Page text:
What is driving the need for account-based ticketing in public transport?

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While each public transport network has a unique set of circumstances and constraints, common themes are emerging regarding the benefits, which are driving the need for implementing ABT models. We asked eight representatives why they had originally decided to adopt an account-based ticketing system. While there was a variety of responses, they can be boiled down to these four key drivers that an ABT system promises to deliver.

1. Reducing the cost of fare collection 

The most common reason why cities are opting for account-based solutions, is the idea that costs can be reduced by moving the fare policy intelligence from the vehicle equipment to the back-end system. Alongside that is less reliance upon a top-up infrastructure, such as issuing cards and paying retailer or agent fees. Transport operators have found that both alone and in conjunction with other broader ticketing initiatives, account-based ticketing has allowed them to significantly reduce the cost of fare collection. For Transport for London (TfL), several initiatives have allowed them to reduce their cost of fare collection (COFC) from 14 in 2006 to around 9 in 2012. However the introduction of EMV presented them with another opportunity to reduce costs further.

2. Improving the customer experience

Improving the customer experience is cited as the second priority for making the change to ABT. With an industry that is built on long procurement contracts of 10 years or more, it has been increasingly difficult to stay relevant and modern, compared with consumer products that are moving at a much faster rate.  Customers simply don’t understand why their transport experience can’t match other everyday transactions such as mobile banking. ABT provides a much easier pathway for the public transport authority to provide modern, mobile and digital customer experiences. The end goal for most transport operators is to increase patronage and offer an improved experience. For authorities moving from a card-based system, the fact that ABT is real-time makes it a more attractive option than a system where customers are unable to access their funds immediately after topping up.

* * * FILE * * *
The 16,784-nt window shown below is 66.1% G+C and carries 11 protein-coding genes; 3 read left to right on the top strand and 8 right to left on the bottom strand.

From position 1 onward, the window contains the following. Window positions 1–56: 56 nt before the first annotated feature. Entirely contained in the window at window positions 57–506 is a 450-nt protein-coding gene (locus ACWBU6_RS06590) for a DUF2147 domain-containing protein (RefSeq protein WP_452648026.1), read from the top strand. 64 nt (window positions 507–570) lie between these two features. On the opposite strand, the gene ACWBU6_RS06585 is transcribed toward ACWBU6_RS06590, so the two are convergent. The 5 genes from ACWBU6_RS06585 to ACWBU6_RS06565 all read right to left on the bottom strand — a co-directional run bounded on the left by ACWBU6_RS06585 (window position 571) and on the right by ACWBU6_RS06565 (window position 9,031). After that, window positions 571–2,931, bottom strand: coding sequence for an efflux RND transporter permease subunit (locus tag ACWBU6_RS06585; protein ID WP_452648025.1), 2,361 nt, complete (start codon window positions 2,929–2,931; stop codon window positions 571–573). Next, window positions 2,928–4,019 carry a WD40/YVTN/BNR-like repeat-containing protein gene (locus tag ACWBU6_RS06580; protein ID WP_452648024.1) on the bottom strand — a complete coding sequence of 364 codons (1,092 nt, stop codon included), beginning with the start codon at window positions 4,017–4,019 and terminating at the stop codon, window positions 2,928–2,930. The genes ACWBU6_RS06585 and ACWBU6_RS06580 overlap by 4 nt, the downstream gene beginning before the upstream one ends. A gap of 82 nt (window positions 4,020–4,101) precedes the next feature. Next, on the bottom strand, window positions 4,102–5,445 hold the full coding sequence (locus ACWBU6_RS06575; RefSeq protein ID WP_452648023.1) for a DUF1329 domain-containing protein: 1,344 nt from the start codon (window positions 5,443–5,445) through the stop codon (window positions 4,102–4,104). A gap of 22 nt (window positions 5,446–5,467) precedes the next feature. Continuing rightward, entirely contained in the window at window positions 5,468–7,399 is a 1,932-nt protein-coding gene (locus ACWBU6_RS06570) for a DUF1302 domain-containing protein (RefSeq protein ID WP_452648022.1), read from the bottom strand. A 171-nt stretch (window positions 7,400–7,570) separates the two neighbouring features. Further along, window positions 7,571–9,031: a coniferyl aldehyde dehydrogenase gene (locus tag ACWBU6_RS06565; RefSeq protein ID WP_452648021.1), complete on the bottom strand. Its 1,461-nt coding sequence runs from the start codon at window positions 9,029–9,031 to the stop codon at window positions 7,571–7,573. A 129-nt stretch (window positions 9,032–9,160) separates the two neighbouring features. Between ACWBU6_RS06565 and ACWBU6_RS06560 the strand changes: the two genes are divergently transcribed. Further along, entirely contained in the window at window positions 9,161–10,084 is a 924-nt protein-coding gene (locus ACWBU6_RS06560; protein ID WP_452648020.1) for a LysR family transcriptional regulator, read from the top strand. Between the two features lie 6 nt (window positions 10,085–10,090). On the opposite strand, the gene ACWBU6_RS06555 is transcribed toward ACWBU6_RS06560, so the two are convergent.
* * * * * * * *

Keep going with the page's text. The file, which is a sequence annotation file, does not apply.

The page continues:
3. Improving flexibility

The third most common driver was to improve flexibility, such as applying capping or promotional type fares for special events. This becomes simple when the logic is held in the back-end. In Chicago, where free public transport is made available on New Year’s Eve, resources required to action this fare policy change have been reduced from several hours and a group of staff to just 30 minutes with their new ABT system.

Others provided examples of the simplified ability to trial new fares or to support events. This flexibility allows a transport authority to innovate and start to tap into customer travel data and to create new services to meet changing demand. This is a significant opportunity, not currently available with card-based systems without significant effort.

4. Simplifying integration with new technology

Finally, ease of integration with new technology was seen as a compelling reason to move to an ABT model for these cities. Mobile wallets such as Apple Pay and Android Pay are popular examples, as well as bike sharing. In an ABT world, these options become more about the business decision, rather than a deep technical integration. As more and more transport options enter the market as well as payment technologies, the goal here is being able to adapt as new market developments constantly re-shape customer needs. This capability also supports the trend towards providing connected and smart cities.

Account-based ticketing is widely regarded as the next generation transport ticketing model of choice.

Driven by the need to reduce costs, improve the customer experience, allow greater flexibility and facilitate future integration, cities are adopting this model as a means to solve multiple existing problems and future-proof their fare collection infrastructure.

To read more insights from early adopters of ABT systems, download our latest whitepaper.

Account-based ticketing insights


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